On The Revolutionary Road

The first time I came to Connecticut, I came by way of Amtrak which has free WiFi by the way and is one of the best ways to see America. That first trip I got off at Stamford, a city with Manhattan’s money but not the character. I go to Stamford when I am not in the mood for the one hour train ride to NYC.

My realtor picked me up that first time from Stamford and drove me to Norwalk where my new job was and where I wanted to live. I can’t do commutes of more than 30 minutes. The closer to the office I am, the better for world peace.

To get to Norwalk from Stamford you have to pass through Darien. So it was that I fell in love in July 2013.

My friends tell me if I am so enamored with Darien I would never leave Greenwich if I visit. I disagree. There is something about Darien that screams “The American Dream” to me. Why would I go anywhere else if I have found the place dreams come true? Especially to a place called Greenwich. The ‘W’ is silent by the way. Such pretentiousness.

Old churches and roads that have traffic stops every other mile. Small ice cream shops with soft music and thrift shops that are more expensive than Macys. Buildings with walls that have green Ivy. Giggling teenagers wearing Ugg boots and an exuberance for life I must have had but no longer remember. Young parents with the cutest blue eyed babies you have ever seen taking walks on Post Road while their BMWs, Audis, Benzs, are parked only meters away.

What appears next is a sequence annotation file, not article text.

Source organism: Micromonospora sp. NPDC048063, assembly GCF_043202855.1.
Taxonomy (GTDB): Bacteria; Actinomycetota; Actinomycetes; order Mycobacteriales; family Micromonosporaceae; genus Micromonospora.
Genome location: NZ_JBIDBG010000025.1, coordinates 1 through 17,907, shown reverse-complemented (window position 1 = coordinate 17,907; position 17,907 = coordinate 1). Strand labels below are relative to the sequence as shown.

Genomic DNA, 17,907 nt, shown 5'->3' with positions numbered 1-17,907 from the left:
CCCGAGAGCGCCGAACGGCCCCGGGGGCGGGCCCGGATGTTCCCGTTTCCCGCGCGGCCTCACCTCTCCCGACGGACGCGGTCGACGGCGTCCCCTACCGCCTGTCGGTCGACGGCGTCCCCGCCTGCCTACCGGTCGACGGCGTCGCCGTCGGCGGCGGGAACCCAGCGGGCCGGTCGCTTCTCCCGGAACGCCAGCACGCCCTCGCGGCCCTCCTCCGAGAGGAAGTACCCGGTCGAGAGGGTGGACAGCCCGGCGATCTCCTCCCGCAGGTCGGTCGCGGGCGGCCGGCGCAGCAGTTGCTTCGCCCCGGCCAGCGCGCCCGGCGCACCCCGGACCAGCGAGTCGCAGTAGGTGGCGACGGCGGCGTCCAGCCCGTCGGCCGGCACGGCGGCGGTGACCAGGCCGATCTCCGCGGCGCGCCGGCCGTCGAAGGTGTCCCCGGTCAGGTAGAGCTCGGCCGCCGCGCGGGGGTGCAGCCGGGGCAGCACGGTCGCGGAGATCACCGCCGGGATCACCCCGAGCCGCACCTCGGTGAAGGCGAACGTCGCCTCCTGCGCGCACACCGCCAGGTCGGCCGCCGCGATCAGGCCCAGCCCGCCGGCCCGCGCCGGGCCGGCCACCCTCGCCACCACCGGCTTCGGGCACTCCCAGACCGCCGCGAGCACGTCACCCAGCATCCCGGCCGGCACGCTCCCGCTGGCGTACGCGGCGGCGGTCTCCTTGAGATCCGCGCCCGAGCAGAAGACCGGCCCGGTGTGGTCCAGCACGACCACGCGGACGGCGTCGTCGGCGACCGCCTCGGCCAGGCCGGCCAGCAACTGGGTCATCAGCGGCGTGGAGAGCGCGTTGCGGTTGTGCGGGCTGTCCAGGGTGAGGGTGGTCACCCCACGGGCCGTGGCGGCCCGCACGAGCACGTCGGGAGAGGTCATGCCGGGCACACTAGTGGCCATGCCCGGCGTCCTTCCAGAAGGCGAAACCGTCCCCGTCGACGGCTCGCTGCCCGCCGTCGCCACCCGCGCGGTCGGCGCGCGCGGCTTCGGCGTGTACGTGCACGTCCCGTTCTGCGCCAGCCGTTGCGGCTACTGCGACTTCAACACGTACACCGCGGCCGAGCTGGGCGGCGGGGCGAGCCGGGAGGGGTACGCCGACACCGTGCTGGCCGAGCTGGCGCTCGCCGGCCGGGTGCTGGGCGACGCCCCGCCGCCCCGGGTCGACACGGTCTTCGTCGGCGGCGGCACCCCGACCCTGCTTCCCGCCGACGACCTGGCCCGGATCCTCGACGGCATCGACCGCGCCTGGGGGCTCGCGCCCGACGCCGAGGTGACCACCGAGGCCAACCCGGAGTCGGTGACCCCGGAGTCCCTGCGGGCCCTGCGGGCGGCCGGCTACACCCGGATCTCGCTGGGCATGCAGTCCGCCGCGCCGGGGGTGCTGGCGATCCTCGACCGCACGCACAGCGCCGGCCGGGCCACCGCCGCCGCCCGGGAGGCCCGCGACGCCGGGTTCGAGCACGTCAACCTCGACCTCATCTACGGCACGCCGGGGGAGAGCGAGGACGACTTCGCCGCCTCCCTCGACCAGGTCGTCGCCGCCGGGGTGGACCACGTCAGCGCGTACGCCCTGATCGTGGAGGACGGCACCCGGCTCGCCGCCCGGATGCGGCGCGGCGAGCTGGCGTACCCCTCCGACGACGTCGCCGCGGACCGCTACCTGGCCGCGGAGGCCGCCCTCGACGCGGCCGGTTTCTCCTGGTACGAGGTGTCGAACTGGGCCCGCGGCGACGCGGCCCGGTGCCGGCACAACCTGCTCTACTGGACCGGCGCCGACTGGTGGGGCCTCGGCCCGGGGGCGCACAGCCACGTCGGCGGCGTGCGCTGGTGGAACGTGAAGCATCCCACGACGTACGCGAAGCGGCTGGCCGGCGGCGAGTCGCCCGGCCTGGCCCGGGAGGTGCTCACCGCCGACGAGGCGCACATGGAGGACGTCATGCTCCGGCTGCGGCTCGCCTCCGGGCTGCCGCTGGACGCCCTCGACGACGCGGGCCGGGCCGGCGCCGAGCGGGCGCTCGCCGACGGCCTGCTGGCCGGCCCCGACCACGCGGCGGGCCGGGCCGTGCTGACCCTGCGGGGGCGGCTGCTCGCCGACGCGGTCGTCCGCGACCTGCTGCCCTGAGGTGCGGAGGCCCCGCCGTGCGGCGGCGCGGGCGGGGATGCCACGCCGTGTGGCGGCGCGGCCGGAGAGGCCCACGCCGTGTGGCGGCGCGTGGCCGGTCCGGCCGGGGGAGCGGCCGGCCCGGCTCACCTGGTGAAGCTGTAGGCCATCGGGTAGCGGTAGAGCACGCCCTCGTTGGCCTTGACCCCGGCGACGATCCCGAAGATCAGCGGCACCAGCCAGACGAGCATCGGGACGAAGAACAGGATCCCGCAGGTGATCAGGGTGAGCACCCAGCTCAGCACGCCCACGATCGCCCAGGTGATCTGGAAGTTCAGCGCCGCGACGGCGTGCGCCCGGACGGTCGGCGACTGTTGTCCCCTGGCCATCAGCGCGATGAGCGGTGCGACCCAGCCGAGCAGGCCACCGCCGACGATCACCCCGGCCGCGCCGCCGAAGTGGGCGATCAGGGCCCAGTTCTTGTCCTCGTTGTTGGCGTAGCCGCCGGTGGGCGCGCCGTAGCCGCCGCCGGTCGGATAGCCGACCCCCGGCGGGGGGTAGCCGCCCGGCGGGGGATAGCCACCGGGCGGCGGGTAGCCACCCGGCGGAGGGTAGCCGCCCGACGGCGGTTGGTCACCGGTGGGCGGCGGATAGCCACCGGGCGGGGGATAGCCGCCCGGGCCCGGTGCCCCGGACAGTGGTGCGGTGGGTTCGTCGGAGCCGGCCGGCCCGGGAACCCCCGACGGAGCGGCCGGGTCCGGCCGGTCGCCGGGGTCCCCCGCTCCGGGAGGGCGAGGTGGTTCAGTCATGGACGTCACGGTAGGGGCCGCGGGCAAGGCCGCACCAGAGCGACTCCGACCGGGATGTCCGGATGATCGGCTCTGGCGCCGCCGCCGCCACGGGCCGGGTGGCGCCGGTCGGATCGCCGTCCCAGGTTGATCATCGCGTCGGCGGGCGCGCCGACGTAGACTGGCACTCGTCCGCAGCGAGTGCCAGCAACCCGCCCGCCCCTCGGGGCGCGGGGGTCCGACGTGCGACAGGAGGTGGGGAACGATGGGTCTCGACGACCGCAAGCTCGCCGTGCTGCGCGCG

People always talk about how young people can’t wait to leave small towns. I think that Darien would be the antithesis of that. It is one of those small towns that feels like your parents’ arms. When life takes you out, Mama and Darien will be there, arms wide open.

If there was a theme song for it, it would be The Commodores’ Easy. In Darien you can forget that evil exists, that you have to go to work on Monday mornings. Life is easy here, easy like Sunday mornings that forget to translate to evenings.

Everywhere smells like old regurgitated money. Young families that wouldn’t dream of bringing up kids where they work (NYC) make the 45 minute train commute daily. Rent here is crazy but not as crazy as Manhattan. If you live here, your kids will probably go to school with children of Fortune 500 executives too stingy to pay for private schools. Even the Dunkin Donuts feels like a Starbucks and makes me feel inadequate.

I like the people here. They smile at me hesitantly but hey it is better than no smiles at all. (Hola non-smiling Manhattan people!) I walk past the people here and wonder who they are voting for. I wonder if they are voting at all. When I am in Darien, it is so easy to forget everything that is not right with the world.

There is a movie, Revolutionary Road, staring one of the best onscreen couples to have ever graced our screens, Kate and Leo. Some of it was shot in a house in Darien. It is a movie set in the 1960s and based on a book by the same name. There is so much that is unsaid in the movie. And that is why I think it was shot here. Because some places, if you are patient enough, the truth will show up, with no words.


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